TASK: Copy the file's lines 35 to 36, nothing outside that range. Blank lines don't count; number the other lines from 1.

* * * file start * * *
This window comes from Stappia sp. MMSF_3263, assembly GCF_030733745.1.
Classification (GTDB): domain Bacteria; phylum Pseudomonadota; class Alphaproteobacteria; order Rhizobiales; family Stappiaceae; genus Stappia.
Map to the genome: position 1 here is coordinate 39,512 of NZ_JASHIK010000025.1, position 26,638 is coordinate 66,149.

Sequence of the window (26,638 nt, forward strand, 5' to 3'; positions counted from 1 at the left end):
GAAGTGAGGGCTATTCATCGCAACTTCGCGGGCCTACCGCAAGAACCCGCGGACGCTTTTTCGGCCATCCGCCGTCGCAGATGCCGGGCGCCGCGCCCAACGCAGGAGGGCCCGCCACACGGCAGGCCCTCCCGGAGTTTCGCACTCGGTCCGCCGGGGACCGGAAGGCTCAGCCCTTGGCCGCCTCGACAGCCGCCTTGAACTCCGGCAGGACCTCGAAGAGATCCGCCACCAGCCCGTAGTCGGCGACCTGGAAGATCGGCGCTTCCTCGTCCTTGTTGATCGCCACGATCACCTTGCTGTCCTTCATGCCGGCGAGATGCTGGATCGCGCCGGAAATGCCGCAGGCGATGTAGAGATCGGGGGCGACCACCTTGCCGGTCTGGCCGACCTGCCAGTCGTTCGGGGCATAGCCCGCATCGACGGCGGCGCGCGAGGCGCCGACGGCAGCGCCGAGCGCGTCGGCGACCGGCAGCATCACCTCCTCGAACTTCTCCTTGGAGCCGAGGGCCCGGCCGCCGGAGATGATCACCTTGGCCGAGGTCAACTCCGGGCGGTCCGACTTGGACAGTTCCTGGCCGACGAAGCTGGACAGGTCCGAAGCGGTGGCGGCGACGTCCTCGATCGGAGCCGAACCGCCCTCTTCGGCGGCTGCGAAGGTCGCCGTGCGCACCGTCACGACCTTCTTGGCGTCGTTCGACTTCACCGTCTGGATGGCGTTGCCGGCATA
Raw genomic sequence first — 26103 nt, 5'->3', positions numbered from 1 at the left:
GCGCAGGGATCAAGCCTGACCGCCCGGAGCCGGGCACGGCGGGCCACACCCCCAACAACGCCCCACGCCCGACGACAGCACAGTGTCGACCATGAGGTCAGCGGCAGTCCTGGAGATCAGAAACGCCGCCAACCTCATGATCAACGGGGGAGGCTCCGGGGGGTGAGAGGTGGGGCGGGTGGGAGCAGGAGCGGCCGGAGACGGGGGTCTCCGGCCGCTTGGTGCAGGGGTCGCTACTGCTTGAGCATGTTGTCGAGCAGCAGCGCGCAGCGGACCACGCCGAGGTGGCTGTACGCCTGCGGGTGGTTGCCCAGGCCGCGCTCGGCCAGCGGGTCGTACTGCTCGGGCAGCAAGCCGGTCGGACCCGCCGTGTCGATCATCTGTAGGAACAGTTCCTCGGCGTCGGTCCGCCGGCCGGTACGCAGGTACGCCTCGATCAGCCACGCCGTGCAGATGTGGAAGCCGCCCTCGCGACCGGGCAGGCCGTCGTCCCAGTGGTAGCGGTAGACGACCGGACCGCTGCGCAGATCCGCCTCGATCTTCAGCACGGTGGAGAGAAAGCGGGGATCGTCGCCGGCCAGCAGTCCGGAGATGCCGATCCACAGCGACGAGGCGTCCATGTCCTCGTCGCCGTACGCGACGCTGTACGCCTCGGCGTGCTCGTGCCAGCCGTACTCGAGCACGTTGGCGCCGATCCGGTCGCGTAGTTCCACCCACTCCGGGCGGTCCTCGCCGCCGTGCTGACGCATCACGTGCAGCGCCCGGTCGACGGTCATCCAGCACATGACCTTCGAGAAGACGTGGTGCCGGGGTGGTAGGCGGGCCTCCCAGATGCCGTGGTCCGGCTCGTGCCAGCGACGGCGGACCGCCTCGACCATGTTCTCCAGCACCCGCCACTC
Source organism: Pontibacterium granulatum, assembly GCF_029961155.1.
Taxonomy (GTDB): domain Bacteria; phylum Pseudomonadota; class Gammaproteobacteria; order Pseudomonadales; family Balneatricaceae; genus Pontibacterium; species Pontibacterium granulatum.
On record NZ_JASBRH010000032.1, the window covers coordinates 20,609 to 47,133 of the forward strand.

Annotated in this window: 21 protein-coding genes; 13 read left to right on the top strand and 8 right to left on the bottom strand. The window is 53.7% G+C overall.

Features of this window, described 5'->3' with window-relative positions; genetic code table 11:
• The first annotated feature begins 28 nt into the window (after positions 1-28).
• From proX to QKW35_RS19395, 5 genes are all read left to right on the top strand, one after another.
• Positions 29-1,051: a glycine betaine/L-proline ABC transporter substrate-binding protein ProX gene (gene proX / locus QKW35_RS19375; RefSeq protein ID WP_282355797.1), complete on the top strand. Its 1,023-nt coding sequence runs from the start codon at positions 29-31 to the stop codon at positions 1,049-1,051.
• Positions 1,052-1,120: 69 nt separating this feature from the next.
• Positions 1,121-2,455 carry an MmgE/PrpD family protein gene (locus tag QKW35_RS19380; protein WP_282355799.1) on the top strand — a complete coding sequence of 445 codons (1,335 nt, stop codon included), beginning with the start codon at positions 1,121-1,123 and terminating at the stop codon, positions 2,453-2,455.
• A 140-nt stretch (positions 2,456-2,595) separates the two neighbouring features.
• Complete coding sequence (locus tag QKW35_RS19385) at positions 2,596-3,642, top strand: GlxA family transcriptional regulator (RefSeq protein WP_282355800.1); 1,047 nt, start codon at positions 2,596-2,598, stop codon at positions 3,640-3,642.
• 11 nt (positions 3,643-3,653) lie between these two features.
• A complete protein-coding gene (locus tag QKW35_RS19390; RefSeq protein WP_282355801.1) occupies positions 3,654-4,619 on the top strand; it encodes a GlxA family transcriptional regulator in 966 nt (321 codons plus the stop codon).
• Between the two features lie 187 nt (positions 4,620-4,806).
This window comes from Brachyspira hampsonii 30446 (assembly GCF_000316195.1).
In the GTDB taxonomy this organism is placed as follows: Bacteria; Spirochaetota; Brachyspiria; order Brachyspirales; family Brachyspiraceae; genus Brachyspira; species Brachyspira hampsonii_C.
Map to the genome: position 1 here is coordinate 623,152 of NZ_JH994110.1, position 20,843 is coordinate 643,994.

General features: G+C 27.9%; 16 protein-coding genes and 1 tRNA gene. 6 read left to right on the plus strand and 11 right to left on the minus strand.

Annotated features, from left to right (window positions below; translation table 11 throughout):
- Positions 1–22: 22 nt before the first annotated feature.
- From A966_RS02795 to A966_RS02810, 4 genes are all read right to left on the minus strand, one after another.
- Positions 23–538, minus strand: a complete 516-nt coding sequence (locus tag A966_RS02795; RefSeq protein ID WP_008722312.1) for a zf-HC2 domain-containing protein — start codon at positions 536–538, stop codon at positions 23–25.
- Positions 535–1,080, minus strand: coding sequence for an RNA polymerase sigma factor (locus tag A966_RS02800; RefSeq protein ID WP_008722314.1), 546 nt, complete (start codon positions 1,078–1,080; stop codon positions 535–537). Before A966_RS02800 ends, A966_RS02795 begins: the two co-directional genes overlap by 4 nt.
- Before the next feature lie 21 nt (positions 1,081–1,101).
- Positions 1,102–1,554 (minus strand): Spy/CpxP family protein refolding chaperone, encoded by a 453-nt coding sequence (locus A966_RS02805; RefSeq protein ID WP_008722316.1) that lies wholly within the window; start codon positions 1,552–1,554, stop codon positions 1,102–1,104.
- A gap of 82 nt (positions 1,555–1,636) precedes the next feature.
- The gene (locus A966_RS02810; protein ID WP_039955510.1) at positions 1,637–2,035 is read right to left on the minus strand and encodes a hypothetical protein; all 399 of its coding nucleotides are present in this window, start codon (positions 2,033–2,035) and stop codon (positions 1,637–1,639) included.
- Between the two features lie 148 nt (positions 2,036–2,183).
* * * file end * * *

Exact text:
- The gene (locus A966_RS02810; protein ID WP_039955510.1) at positions 1,637–2,035 is read right to left on the minus strand and encodes a hypothetical protein; all 399 of its coding nucleotides are present in this window, start codon (positions 2,033–2,035) and stop codon (positions 1,637–1,639) included.
- Between the two features lie 148 nt (positions 2,036–2,183).